The fitness of a tree is also influenced by microorganisms living in symbiosis with the tree. Bacteria and fungi can have beneficial effects on the growth and improve the abiotic stress tolerance of the plant host. However, climate change and human activities that increase the nutrient input in ecosystems can have both positive and negative effects on plant-associated microorganisms.

Julia Haas and her colleagues studied the diversity and composition of microorganisms in a Norway spruce forest that was fertilised over the last 25 years. Intriguingly, they found that the effect of fertilisation on the diversity of symbiotic fungi and bacteria was positive and that microbial communities with higher nutrient preferences established.

“Responses in this forest ecosystem are highly dynamic and processes involve complex interactions between fungi, bacteria and plants. But research has focussed for long time only on mycorrhizal fungi and trees. We need to start look at functions and the role other microorganisms play to fully comprehend how future changes will affect the whole ecosystem”, says Julia Haas. “Only then can we make reliable predictions about the robustness of the ecosystem to climate change.”

To identify beneficial plant microbiota is also interesting for the forest industry. The microorganisms can be applied in tree nurseries to improve the growth of the seedlings and this may help to secure tree production and growth in challenging climatic conditions in the future.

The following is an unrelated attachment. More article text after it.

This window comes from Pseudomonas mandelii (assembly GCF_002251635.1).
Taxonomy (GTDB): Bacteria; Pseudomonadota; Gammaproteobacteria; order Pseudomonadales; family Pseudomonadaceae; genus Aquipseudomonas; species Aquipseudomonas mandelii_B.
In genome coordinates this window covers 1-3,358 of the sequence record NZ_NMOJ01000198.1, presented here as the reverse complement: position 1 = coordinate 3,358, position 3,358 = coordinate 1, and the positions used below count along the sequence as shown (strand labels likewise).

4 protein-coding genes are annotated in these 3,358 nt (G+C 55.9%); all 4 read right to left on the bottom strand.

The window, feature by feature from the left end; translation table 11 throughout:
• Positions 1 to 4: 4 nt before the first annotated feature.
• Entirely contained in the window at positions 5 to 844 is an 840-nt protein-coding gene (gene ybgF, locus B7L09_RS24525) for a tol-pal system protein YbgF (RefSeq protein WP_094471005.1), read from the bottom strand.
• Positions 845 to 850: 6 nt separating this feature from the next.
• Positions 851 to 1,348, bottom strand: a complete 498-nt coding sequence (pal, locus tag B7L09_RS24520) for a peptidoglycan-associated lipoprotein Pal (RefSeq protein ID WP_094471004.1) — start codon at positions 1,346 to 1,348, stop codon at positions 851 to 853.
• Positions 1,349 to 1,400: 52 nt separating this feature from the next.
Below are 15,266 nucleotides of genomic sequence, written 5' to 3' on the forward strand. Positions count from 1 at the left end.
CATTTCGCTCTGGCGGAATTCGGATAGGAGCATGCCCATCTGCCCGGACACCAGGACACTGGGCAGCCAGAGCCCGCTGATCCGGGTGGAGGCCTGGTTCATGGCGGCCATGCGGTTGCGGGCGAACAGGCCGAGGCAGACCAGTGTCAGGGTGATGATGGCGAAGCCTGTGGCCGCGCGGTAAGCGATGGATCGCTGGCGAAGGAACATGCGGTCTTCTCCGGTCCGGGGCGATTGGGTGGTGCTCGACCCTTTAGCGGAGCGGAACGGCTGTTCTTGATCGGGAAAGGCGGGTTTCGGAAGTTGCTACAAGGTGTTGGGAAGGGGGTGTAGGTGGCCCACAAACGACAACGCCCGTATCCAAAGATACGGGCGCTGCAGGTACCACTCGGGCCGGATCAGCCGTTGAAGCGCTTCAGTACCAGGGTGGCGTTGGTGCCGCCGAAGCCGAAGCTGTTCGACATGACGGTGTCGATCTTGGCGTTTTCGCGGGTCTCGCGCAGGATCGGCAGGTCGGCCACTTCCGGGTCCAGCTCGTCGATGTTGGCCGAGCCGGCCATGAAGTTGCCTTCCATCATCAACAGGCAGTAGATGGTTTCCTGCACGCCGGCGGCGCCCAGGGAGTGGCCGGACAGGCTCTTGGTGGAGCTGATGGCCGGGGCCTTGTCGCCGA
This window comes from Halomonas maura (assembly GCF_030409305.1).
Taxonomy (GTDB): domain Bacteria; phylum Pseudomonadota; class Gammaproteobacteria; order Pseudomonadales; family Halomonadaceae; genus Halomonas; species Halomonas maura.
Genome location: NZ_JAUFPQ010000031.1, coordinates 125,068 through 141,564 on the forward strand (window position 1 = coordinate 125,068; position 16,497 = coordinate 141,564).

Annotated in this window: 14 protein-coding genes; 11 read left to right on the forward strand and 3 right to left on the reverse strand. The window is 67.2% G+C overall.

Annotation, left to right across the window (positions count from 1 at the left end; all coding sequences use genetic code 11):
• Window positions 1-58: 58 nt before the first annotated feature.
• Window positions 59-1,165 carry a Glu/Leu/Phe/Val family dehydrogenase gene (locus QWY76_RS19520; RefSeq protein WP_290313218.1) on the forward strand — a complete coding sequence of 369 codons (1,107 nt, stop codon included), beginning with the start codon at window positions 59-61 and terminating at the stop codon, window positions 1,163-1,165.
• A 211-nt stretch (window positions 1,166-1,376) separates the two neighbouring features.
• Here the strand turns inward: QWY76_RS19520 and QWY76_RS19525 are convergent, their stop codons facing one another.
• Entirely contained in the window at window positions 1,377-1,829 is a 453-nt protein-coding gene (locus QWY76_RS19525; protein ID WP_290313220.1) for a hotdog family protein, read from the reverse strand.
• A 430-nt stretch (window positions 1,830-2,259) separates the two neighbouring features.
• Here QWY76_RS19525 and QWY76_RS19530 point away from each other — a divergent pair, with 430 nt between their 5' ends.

Julia Haas performed her graduate studies at the Umeå Plant Science Centre, Department of Plant Physiology, Umeå University. Her projects were in close collaboration with the Swedish forest company Holmen Skog AB.

Link to the thesis: http://umu.diva-portal.org/ 

About the thesis defence:

On Friday, the 14th of December, Julia Haas, Department of Plant Physiology, Umeå University, will defend her thesis, entitled ’ Abiotic stress and plant microbe interaction in Norway spruce’. The public defence will take place at 10:00am in Carl Kempe salen (KB.E3.03) in the KBC building, Umeå University. The faculty opponent will be Jennifer Baltzer, Associate Professor and Canada Research Chair in Forest and Global Change Department of Biology, Wilfrid Laurier University, Waterloo, Canada. Supervisor of the PhD thesis was Vaughan Hurry.

For more information, please contact:
Julia Haas
Umeå Plant Science Centre
Department of Plant Physiology
Umeå University
Email: This email address is being protected from spambots. You need JavaScript enabled to view it.

Text: Julia Haas, Anne Honsel